"If you or anyone you know is able to help out at a shelter please go to the shelter and volunteer your services," said Dunbrack. "If you send anyone to a shelter to stay, make sure they bring their own bedding materials, personal hygiene items, and at the Marlinton shelter they will need to bring along easy to prepare food items or food they are willing to share with others."
Dunbrack added that volunteers were welcome to help at the county's Emergency Operations Center.
[Updated Monday, October 29, 9:10 p.m.]
As the wind, rain and snow intensify Monday evening and into the night, Pocahontas County Schools have announced they will be closed for Tuesday, October 30.
A revised National Weather Service Blizzard Warning forecasts that that remnants of Hurricane Sandy will bring one-to-three feet of snow at elevations above 3,000 feet and as much as 11-to-18 inches in the lower elevations by Wednesday afternoon.
[Updated 6:00 p.m.]
The following statement was issued by Gov. Earl Ray Tomblin's office at 5 p.m.:
Gov. Earl Ray Tomblin declared a statewide state of emergency, effective noon today, and has activated 150 National Guard troops.
"Our troops will assist local responders in the areas we believe will be hardest hit by severe weather conditions. Additionally, our Division of Highways folks began work last night. I continue to encourage West Virginians to prepare their families by gathering necessities," said Gov. Tomblin. "I've already received calls from organizations willing to set up shelters and I'm grateful for the outpouring of support so early in this emergency. I'm asking all West Virginians to please check on and assist your neighbors, especially seniors and others who may have difficulty preparing for and weathering this storm."
The eastern mountain counties are expected to experience blizzard-like conditions receiving up to two feet of snow. The eastern panhandle counties are expected to experience flooding, and southern counties have already received some snowfall. While weather conditions could change, forecasts predict high winds and precipitation throughout the state-potentially causing power outages.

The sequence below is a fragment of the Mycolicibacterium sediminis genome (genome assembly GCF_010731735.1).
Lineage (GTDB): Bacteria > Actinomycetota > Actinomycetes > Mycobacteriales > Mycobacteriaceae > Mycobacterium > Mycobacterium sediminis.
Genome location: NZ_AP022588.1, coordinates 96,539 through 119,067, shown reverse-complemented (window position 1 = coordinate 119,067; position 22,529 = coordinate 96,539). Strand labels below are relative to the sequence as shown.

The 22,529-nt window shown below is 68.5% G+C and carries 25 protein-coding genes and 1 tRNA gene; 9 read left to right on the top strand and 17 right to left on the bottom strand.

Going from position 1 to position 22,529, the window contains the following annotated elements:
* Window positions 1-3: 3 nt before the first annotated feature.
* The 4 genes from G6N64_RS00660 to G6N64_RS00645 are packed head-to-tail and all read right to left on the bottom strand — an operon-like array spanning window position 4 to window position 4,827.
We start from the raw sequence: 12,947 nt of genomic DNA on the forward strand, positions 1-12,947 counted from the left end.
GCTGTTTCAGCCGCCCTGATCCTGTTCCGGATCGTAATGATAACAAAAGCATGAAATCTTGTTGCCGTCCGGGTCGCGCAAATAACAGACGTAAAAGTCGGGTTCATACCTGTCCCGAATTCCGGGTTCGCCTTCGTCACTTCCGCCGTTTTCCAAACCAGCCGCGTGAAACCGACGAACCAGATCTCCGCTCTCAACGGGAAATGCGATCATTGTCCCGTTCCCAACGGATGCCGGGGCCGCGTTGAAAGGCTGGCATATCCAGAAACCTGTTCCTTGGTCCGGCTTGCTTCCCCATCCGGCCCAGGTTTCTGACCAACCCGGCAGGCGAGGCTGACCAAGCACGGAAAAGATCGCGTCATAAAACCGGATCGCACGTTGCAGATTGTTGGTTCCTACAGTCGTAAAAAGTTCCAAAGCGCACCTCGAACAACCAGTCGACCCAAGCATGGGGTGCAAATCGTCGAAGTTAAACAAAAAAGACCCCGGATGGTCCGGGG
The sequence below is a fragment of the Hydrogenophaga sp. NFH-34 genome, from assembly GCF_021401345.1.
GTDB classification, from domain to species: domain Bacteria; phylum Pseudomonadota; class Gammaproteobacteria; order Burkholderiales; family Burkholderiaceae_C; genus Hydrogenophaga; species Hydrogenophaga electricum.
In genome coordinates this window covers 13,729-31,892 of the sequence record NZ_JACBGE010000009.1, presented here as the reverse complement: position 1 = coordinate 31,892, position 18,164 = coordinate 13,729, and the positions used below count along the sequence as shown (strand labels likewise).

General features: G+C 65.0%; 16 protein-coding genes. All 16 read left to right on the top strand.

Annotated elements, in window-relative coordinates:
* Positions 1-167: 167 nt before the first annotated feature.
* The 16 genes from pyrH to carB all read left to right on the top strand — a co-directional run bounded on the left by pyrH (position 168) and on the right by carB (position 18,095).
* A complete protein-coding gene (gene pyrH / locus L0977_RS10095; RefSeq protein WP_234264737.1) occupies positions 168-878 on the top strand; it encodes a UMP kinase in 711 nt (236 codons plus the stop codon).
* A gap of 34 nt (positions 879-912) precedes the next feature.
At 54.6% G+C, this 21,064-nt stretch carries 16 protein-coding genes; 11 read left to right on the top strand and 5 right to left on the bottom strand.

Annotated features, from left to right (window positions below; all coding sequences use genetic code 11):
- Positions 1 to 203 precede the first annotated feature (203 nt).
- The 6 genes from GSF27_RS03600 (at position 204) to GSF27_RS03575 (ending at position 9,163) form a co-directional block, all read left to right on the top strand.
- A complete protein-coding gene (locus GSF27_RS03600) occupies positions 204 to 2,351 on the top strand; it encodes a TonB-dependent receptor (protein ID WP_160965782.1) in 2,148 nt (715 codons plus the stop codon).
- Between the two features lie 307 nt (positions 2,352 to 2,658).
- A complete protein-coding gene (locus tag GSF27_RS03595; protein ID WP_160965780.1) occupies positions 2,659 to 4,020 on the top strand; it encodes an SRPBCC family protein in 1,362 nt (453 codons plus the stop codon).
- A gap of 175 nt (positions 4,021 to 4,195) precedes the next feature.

The statewide State of Emergency enables the Division of Homeland Security and Emergency Management to operate a round the clock under the governor's direction. For response efforts, Gov. Tomblin has strategically positioned certain state agency personnel and equipment throughout the state.
West Virginians can learn more about how to prepare by visiting www.ready.wv.gov.
[Updated 1:30 p.m.]
Governor Earl Ray Tomblin has declared a Statewide State of Emergency for West Virginia.
"This allows the release of specific resources including the West Virginia National Guard," according to Pocahontas County Homeland Security and Emergency Management Director Shawn Dunbrack.
A West Virginia National Guard Liaison Team has been requested for Pocahontas County but has not yet been approved, according to Dunbrack.
[Updated 12:45 p.m.]
Latest update from Pocahontas County Emergency Management Director Shawn Dunbrack issued at 12:13 p.m.:
Pocahontas Co remains under a Blizzard Warning. This is due to the rate of snowfall and wind conditions causing visibility issues later tonight.
Heaviest snowfall is expected later tonight after about 8 p.m. Snowshoe area can expect about 4-5 inches of snow today with rapidly increasing amounts overnight. The lower elevations may see no more than 4 to 6 inches of snow. With the temperatures hovering right around the freezing mark, this will be a heavy wet snow. Winds today may be 30 to 40 miles per hour. There may be some higher gusts on the mountaintops later tonight.